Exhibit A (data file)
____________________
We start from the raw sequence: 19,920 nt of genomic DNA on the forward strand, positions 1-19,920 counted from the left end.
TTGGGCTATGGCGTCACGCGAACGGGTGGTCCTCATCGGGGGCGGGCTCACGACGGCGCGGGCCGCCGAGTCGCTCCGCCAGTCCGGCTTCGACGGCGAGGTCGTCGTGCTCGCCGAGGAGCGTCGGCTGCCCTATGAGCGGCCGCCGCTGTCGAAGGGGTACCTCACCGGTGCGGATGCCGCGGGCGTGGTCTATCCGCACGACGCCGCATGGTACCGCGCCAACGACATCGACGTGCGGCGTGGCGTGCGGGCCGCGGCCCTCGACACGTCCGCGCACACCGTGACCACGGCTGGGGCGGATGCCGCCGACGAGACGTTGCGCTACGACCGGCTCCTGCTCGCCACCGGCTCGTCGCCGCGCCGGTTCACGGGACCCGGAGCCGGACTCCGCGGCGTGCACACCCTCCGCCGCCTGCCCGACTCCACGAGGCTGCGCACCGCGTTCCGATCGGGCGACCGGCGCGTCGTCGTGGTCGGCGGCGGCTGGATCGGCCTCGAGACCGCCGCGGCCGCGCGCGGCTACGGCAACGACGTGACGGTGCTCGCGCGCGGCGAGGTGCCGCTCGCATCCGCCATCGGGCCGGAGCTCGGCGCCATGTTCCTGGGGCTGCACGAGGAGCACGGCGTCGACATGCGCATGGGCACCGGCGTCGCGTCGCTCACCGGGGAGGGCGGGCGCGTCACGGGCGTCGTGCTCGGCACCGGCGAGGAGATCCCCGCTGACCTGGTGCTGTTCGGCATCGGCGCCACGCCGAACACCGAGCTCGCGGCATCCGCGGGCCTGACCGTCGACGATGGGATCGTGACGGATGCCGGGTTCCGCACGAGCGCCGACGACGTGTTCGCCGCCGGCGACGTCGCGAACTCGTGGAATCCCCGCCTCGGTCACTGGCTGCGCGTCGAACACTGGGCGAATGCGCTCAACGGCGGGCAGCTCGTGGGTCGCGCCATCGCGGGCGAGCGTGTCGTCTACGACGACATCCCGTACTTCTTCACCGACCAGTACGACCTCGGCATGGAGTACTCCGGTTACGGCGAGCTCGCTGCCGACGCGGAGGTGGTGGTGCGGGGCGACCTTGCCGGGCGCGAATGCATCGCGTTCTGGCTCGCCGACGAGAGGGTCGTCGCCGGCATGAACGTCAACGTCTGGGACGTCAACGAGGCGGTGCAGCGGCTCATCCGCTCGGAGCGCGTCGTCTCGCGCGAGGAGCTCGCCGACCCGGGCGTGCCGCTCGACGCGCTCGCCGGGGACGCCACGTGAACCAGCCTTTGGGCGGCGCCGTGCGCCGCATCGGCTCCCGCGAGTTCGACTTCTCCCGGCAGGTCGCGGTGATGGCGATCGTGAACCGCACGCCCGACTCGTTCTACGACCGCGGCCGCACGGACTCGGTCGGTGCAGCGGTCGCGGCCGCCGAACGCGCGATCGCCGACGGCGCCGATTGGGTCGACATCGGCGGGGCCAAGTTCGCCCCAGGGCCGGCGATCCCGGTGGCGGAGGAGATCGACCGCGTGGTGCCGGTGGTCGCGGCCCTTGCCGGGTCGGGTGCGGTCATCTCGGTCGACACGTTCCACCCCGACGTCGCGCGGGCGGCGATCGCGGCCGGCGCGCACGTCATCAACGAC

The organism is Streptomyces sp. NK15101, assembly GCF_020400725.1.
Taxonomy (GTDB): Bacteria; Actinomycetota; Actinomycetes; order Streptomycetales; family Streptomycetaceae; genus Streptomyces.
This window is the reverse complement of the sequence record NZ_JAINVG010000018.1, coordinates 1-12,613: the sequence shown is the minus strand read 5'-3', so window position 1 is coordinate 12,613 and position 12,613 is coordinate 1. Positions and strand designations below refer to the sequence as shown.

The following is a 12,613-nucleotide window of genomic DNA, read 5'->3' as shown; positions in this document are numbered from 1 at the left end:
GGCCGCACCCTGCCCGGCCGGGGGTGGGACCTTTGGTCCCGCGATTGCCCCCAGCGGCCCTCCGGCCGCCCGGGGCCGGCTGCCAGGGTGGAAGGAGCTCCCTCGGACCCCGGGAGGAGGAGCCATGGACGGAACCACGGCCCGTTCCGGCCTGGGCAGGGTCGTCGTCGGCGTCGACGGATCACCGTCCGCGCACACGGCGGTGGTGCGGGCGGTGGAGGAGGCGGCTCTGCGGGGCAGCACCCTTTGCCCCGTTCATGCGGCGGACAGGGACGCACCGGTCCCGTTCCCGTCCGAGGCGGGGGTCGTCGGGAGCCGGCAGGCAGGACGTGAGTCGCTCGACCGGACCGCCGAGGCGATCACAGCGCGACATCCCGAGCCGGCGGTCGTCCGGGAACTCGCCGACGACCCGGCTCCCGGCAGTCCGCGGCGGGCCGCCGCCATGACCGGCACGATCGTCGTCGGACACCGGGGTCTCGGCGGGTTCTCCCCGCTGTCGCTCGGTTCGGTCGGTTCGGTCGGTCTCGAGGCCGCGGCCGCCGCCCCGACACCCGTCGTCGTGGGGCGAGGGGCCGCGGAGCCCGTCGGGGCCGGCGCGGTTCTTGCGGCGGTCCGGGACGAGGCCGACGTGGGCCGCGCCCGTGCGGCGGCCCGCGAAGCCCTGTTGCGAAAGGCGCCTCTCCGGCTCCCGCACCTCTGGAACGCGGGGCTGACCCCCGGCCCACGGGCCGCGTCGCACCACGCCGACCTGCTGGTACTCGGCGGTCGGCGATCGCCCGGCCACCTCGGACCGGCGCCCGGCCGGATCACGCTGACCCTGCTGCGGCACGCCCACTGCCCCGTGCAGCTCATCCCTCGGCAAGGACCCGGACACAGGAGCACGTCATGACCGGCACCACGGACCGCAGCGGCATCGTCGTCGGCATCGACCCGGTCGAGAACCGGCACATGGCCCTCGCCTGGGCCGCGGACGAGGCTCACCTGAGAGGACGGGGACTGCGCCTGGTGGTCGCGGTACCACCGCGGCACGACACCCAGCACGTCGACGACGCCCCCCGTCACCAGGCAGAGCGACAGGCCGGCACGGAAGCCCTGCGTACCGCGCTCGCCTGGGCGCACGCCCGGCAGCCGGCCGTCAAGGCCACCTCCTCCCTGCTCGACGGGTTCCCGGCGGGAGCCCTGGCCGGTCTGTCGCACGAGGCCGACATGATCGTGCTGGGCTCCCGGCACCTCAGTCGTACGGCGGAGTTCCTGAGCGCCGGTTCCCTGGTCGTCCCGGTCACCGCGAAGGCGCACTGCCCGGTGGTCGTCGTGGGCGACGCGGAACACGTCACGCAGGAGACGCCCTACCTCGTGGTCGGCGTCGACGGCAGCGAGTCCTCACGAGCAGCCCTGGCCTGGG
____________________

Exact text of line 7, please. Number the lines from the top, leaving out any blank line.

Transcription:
GGCCGCACCCTGCCCGGCCGGGGGTGGGACCTTTGGTCCCGCGATTGCCCCCAGCGGCCCTCCGGCCGCCCGGGGCCGGCTGCCAGGGTGGAAGGAGCTCCCTCGGACCCCGGGAGGAGGAGCCATGGACGGAACCACGGCCCGTTCCGGCCTGGGCAGGGTCGTCGTCGGCGTCGACGGATCACCGTCCGCGCACACGGCGGTGGTGCGGGCGGTGGAGGAGGCGGCTCTGCGGGGCAGCACCCTTTGCCCCGTTCATGCGGCGGACAGGGACGCACCGGTCCCGTTCCCGTCCGAGGCGGGGGTCGTCGGGAGCCGGCAGGCAGGACGTGAGTCGCTCGACCGGACCGCCGAGGCGATCACAGCGCGACATCCCGAGCCGGCGGTCGTCCGGGAACTCGCCGACGACCCGGCTCCCGGCAGTCCGCGGCGGGCCGCCGCCATGACCGGCACGATCGTCGTCGGACACCGGGGTCTCGGCGGGTTCTCCCCGCTGTCGCTCGGTTCGGTCGGTTCGGTCGGTCTCGAGGCCGCGGCCGCCGCCCCGACACCCGTCGTCGTGGGGCGAGGGGCCGCGGAGCCCGTCGGGGCCGGCGCGGTTCTTGCGGCGGTCCGGGACGAGGCCGACGTGGGCCGCGCCCGTGCGGCGGCCCGCGAAGCCCTGTTGCGAAAGGCGCCTCTCCGGCTCCCGCACCTCTGGAACGCGGGGCTGACCCCCGGCCCACGGGCCGCGTCGCACCACGCCGACCTGCTGGTACTCGGCGGTCGGCGATCGCCCGGCCACCTCGGACCGGCGCCCGGCCGGATCACGCTGACCCTGCTGCGGCACGCCCACTGCCCCGTGCAGCTCATCCCTCGGCAAGGACCCGGACACAGGAGCACGTCATGACCGGCACCACGGACCGCAGCGGCATCGTCGTCGGCATCGACCCGGTCGAGAACCGGCACATGGCCCTCGCCTGGGCCGCGGACGAGGCTCACCTGAGAGGACGGGGACTGCGCCTGGTGGTCGCGGTACCACCGCGGCACGACACCCAGCACGTCGACGACGCCCCCCGTCACCAGGCAGAGCGACAGGCCGGCACGGAAGCCCTGCGTACCGCGCTCGCCTGGGCGCACGCCCGGCAGCCGGCCGTCAAGGCCACCTCCTCCCTGCTCGACGGGTTCCCGGCGGGAGCCCTGGCCGGTCTGTCGCACGAGGCCGACATGATCGTGCTGGGCTCCCGGCACCTCAGTCGTACGGCGGAGTTCCTGAGCGCCGGTTCCCTGGTCGTCCCGGTCACCGCGAAGGCGCACTGCCCGGTGGTCGTCGTGGGCGACGCGGAACACGTCACGCAGGAGACGCCCTACCTCGTGGTCGGCGTCGACGGCAGCGAGTCCTCACGAGCAGCCCTGGCCTGGG